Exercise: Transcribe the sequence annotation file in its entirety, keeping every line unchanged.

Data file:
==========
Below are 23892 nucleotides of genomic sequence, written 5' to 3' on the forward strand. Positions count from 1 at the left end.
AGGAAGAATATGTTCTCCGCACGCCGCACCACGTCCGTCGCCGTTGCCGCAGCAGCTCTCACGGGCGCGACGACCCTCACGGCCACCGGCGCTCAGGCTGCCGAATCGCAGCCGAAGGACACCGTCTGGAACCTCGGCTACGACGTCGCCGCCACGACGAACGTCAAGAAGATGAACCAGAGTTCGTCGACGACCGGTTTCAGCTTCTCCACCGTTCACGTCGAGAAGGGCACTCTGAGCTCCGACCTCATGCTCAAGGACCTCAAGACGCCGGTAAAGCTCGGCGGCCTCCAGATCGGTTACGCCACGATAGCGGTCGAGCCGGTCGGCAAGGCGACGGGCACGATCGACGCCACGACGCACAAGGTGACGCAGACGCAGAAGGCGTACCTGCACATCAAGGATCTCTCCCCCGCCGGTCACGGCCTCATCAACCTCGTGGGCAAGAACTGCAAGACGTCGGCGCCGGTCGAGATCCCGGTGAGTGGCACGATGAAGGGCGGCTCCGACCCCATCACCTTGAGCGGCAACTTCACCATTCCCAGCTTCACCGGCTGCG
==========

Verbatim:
Below are 23892 nucleotides of genomic sequence, written 5' to 3' on the forward strand. Positions count from 1 at the left end.
AGGAAGAATATGTTCTCCGCACGCCGCACCACGTCCGTCGCCGTTGCCGCAGCAGCTCTCACGGGCGCGACGACCCTCACGGCCACCGGCGCTCAGGCTGCCGAATCGCAGCCGAAGGACACCGTCTGGAACCTCGGCTACGACGTCGCCGCCACGACGAACGTCAAGAAGATGAACCAGAGTTCGTCGACGACCGGTTTCAGCTTCTCCACCGTTCACGTCGAGAAGGGCACTCTGAGCTCCGACCTCATGCTCAAGGACCTCAAGACGCCGGTAAAGCTCGGCGGCCTCCAGATCGGTTACGCCACGATAGCGGTCGAGCCGGTCGGCAAGGCGACGGGCACGATCGACGCCACGACGCACAAGGTGACGCAGACGCAGAAGGCGTACCTGCACATCAAGGATCTCTCCCCCGCCGGTCACGGCCTCATCAACCTCGTGGGCAAGAACTGCAAGACGTCGGCGCCGGTCGAGATCCCGGTGAGTGGCACGATGAAGGGCGGCTCCGACCCCATCACCTTGAGCGGCAACTTCACCATTCCCAGCTTCACCGGCTGCG